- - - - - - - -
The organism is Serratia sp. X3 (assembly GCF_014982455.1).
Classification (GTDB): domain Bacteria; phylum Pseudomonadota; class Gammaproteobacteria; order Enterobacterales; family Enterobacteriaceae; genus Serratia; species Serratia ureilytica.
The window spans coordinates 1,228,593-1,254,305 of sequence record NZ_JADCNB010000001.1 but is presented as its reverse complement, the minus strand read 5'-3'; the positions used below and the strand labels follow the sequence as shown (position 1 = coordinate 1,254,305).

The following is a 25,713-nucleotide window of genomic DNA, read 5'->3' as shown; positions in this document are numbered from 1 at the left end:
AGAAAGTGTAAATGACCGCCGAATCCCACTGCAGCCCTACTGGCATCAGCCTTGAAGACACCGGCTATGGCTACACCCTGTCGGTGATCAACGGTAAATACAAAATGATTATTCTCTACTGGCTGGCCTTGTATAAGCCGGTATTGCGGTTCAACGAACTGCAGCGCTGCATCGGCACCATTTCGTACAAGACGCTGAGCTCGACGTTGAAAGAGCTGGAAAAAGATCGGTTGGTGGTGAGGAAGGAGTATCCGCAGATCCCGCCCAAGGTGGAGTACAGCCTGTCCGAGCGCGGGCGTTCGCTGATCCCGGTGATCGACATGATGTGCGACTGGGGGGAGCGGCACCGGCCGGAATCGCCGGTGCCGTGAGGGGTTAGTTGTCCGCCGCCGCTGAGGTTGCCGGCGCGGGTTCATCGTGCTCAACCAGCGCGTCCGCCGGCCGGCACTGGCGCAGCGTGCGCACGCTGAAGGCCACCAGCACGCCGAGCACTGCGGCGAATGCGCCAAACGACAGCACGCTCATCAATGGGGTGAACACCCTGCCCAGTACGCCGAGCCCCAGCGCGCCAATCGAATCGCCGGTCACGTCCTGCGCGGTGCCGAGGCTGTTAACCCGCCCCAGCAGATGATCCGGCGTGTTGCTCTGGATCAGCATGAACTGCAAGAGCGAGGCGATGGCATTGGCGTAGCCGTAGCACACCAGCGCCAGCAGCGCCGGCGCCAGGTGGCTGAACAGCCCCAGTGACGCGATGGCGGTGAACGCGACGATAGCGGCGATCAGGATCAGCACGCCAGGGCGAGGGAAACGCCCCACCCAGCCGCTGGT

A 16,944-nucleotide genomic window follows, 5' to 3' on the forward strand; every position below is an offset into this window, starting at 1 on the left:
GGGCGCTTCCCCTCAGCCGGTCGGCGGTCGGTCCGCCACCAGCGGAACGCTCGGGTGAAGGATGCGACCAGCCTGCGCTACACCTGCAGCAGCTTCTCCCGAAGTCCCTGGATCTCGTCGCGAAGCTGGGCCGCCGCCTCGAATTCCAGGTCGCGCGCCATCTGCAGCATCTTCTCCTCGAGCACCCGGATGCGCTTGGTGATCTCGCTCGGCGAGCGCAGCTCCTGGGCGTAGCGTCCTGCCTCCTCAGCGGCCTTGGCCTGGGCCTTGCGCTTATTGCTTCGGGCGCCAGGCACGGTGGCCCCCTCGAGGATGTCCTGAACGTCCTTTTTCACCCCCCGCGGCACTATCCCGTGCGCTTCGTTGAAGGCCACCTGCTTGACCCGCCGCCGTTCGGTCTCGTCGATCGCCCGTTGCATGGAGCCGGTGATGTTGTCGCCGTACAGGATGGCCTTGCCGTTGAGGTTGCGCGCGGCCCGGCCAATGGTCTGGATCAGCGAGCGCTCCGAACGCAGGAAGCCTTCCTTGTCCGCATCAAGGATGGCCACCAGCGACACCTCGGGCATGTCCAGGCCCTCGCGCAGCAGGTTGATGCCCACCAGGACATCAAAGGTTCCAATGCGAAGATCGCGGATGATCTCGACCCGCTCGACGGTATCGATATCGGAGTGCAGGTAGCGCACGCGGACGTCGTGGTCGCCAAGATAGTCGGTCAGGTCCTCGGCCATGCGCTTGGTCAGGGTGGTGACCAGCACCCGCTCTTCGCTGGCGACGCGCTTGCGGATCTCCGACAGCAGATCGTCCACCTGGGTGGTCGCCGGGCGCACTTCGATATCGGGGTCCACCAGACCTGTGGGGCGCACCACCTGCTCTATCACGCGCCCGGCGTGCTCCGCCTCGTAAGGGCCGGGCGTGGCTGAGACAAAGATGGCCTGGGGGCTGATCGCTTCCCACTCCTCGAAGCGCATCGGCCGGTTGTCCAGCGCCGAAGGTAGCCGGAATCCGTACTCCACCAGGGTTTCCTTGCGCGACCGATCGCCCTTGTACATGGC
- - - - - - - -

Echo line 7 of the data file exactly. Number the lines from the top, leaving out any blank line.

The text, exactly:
GGGCGCTTCCCCTCAGCCGGTCGGCGGTCGGTCCGCCACCAGCGGAACGCTCGGGTGAAGGATGCGACCAGCCTGCGCTACACCTGCAGCAGCTTCTCCCGAAGTCCCTGGATCTCGTCGCGAAGCTGGGCCGCCGCCTCGAATTCCAGGTCGCGCGCCATCTGCAGCATCTTCTCCTCGAGCACCCGGATGCGCTTGGTGATCTCGCTCGGCGAGCGCAGCTCCTGGGCGTAGCGTCCTGCCTCCTCAGCGGCCTTGGCCTGGGCCTTGCGCTTATTGCTTCGGGCGCCAGGCACGGTGGCCCCCTCGAGGATGTCCTGAACGTCCTTTTTCACCCCCCGCGGCACTATCCCGTGCGCTTCGTTGAAGGCCACCTGCTTGACCCGCCGCCGTTCGGTCTCGTCGATCGCCCGTTGCATGGAGCCGGTGATGTTGTCGCCGTACAGGATGGCCTTGCCGTTGAGGTTGCGCGCGGCCCGGCCAATGGTCTGGATCAGCGAGCGCTCCGAACGCAGGAAGCCTTCCTTGTCCGCATCAAGGATGGCCACCAGCGACACCTCGGGCATGTCCAGGCCCTCGCGCAGCAGGTTGATGCCCACCAGGACATCAAAGGTTCCAATGCGAAGATCGCGGATGATCTCGACCCGCTCGACGGTATCGATATCGGAGTGCAGGTAGCGCACGCGGACGTCGTGGTCGCCAAGATAGTCGGTCAGGTCCTCGGCCATGCGCTTGGTCAGGGTGGTGACCAGCACCCGCTCTTCGCTGGCGACGCGCTTGCGGATCTCCGACAGCAGATCGTCCACCTGGGTGGTCGCCGGGCGCACTTCGATATCGGGGTCCACCAGACCTGTGGGGCGCACCACCTGCTCTATCACGCGCCCGGCGTGCTCCGCCTCGTAAGGGCCGGGCGTGGCTGAGACAAAGATGGCCTGGGGGCTGATCGCTTCCCACTCCTCGAAGCGCATCGGCCGGTTGTCCAGCGCCGAAGGTAGCCGGAATCCGTACTCCACCAGGGTTTCCTTGCGCGACCGATCGCCCTTGTACATGGC